Even at sea level the boiling point is not always 100C. That is merely the average. That's because the pressure at sea level can vary with the weather. Standard pressure is 1013 millibars (equivalent to 1.00 atm), yet the central pressure in Hurricane Michael was a low as 919 mbar when it came ashore, that's 0.907 atm. Not that you're boiling water in the eye of a hurricane, but it gives us an idea of how low pressure can be at sea level.
The bottom line is that 100C is an average temperature for boiling water at sea level and that can vary as weather varies the atmospheric pressure. Plus, if you are above sea level the boiling point will be lower. My classroom is at ~2700 feet and water boils between 97.5 and 98.5.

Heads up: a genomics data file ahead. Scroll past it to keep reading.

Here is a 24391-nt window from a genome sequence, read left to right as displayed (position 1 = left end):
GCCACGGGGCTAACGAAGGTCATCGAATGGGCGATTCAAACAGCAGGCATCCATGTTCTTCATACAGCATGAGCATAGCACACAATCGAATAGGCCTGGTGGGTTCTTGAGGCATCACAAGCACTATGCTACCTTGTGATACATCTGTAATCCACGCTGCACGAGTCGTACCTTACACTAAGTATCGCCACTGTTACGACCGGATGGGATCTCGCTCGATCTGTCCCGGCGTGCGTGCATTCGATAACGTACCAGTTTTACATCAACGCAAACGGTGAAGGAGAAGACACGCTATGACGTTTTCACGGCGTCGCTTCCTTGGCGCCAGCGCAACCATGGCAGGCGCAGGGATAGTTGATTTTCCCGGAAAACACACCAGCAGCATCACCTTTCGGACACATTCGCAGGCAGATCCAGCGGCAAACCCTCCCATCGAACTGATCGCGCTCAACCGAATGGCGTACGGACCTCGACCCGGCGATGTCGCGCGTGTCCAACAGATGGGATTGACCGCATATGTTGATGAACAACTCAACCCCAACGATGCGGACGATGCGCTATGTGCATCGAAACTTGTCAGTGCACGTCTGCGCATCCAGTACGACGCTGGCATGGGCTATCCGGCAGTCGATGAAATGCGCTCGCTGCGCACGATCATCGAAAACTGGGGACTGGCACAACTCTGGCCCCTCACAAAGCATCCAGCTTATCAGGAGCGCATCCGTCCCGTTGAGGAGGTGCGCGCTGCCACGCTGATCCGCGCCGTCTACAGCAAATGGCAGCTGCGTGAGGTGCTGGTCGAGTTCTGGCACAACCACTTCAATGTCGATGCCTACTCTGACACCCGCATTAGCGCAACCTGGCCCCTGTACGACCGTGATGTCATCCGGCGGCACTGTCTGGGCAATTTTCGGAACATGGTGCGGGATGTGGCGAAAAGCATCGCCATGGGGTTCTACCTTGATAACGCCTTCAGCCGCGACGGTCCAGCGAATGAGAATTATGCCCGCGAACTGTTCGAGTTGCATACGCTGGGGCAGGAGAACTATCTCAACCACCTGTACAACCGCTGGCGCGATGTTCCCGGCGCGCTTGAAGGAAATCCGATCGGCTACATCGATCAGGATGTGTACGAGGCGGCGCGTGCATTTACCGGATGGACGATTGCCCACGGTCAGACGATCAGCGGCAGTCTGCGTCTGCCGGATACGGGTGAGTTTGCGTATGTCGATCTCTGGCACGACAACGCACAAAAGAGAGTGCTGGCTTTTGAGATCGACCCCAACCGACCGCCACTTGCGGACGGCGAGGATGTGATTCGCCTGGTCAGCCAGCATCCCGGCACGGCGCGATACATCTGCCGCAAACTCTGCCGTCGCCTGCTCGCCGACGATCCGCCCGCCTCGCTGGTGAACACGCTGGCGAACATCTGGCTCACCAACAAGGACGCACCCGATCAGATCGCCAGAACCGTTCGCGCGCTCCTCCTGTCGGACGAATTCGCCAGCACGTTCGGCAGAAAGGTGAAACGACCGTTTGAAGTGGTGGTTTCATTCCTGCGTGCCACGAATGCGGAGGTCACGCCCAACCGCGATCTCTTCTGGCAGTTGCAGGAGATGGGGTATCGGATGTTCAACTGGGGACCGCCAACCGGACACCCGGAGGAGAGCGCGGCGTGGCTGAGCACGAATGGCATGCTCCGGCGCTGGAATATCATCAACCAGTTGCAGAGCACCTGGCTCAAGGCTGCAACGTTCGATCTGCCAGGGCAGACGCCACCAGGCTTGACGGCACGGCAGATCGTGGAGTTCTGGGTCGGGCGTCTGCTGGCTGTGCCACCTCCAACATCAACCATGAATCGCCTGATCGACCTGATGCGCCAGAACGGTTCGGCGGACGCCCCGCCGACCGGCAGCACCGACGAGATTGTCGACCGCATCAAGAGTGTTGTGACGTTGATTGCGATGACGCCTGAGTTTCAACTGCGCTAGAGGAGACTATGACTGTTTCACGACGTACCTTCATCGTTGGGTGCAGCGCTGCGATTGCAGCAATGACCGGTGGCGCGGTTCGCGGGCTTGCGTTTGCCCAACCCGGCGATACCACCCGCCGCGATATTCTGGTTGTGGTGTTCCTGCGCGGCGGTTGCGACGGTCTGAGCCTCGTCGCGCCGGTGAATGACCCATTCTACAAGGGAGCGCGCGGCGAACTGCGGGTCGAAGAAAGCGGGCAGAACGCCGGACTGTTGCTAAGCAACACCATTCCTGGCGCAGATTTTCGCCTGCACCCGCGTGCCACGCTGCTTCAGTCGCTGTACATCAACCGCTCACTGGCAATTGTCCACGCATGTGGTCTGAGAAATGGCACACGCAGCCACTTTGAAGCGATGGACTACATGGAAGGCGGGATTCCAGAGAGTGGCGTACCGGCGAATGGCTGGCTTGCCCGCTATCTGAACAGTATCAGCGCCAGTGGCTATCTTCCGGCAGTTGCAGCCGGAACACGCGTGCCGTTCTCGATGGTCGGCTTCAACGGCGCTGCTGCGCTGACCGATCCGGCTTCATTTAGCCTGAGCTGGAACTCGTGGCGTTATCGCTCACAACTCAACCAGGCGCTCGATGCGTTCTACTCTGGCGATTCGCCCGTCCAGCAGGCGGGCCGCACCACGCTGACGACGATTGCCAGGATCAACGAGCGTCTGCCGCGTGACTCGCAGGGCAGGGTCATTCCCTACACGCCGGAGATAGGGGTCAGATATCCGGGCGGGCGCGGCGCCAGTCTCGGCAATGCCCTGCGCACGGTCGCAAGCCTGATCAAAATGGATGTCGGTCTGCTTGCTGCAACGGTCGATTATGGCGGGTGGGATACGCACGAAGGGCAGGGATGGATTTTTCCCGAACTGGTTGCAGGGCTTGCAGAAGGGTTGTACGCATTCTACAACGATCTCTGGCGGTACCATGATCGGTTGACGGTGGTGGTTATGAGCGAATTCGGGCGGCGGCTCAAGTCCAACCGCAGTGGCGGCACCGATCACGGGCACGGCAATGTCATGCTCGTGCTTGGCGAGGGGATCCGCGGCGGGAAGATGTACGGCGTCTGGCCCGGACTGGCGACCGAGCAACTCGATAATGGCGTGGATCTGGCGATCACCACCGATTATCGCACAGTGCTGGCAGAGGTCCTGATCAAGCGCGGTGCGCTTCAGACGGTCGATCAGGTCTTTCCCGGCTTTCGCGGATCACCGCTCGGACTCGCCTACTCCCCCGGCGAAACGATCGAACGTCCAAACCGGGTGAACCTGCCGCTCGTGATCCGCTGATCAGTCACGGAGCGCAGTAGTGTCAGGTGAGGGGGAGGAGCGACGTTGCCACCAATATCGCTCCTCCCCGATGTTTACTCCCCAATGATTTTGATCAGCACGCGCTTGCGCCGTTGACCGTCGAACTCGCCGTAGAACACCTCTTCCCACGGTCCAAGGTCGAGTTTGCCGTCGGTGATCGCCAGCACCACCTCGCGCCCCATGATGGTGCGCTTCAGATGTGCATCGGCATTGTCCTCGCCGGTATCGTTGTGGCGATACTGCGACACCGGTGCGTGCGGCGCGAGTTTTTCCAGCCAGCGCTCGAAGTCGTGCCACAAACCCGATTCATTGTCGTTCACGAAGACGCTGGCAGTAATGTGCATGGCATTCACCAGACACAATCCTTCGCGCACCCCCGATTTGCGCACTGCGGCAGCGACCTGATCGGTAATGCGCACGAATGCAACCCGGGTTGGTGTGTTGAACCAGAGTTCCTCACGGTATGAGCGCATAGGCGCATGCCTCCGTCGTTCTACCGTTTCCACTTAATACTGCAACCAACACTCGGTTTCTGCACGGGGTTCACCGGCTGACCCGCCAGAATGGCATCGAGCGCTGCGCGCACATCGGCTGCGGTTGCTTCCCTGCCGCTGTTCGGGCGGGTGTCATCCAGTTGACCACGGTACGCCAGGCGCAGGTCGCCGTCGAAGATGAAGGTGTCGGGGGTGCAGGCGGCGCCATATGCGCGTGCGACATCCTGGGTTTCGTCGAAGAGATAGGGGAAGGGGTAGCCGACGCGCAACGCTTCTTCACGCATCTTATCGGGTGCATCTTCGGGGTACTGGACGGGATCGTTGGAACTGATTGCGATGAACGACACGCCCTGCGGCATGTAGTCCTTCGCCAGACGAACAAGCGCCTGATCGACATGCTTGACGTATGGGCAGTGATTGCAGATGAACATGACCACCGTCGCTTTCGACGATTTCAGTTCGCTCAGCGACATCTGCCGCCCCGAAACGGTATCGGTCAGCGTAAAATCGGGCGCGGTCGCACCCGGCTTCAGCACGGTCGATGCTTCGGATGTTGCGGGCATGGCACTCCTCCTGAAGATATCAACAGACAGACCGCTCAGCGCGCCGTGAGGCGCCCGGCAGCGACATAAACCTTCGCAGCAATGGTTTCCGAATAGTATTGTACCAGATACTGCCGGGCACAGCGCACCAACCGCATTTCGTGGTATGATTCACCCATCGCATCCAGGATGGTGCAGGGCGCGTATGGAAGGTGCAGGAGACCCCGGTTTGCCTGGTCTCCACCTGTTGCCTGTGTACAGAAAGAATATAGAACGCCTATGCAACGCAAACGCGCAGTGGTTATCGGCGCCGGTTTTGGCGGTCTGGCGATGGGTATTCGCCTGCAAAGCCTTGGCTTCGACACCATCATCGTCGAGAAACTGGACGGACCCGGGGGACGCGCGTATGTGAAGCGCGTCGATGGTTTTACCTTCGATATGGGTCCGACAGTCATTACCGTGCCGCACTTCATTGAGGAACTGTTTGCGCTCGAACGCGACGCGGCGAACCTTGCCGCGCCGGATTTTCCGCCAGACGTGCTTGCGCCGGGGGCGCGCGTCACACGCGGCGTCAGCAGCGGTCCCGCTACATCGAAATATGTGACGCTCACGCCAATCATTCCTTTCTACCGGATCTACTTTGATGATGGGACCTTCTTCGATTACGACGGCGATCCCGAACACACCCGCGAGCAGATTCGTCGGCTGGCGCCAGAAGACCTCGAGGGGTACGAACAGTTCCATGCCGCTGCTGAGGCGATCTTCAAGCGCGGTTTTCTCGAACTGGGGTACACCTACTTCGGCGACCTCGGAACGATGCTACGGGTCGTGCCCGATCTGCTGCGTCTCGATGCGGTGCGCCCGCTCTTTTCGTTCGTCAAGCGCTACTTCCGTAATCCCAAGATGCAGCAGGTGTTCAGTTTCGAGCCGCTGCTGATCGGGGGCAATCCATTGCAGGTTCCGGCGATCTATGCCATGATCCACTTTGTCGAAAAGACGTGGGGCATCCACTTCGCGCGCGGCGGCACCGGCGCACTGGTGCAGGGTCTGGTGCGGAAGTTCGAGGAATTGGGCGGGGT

The best way to measure boiling point is to measure the temperature of the condensing vapor, rather than the boiling liquid. When I had students calibrate their Vernier temperature probes they had to measure the pressure in the room using a mercury barometer and determine the boiling point that day.
Compute the boiling point with the Antoine equation.
Tb = 1730.63 / (8.07131 - log(P)) - 233.426
Tb is in Celsius, P is in Torr
To make it simple, I had the equation in a small Excel spreadsheet so that students could enter the pressure in the lab and it would return the boiling point. (Each lab station was equipped with a computer and a Vernier interface card.)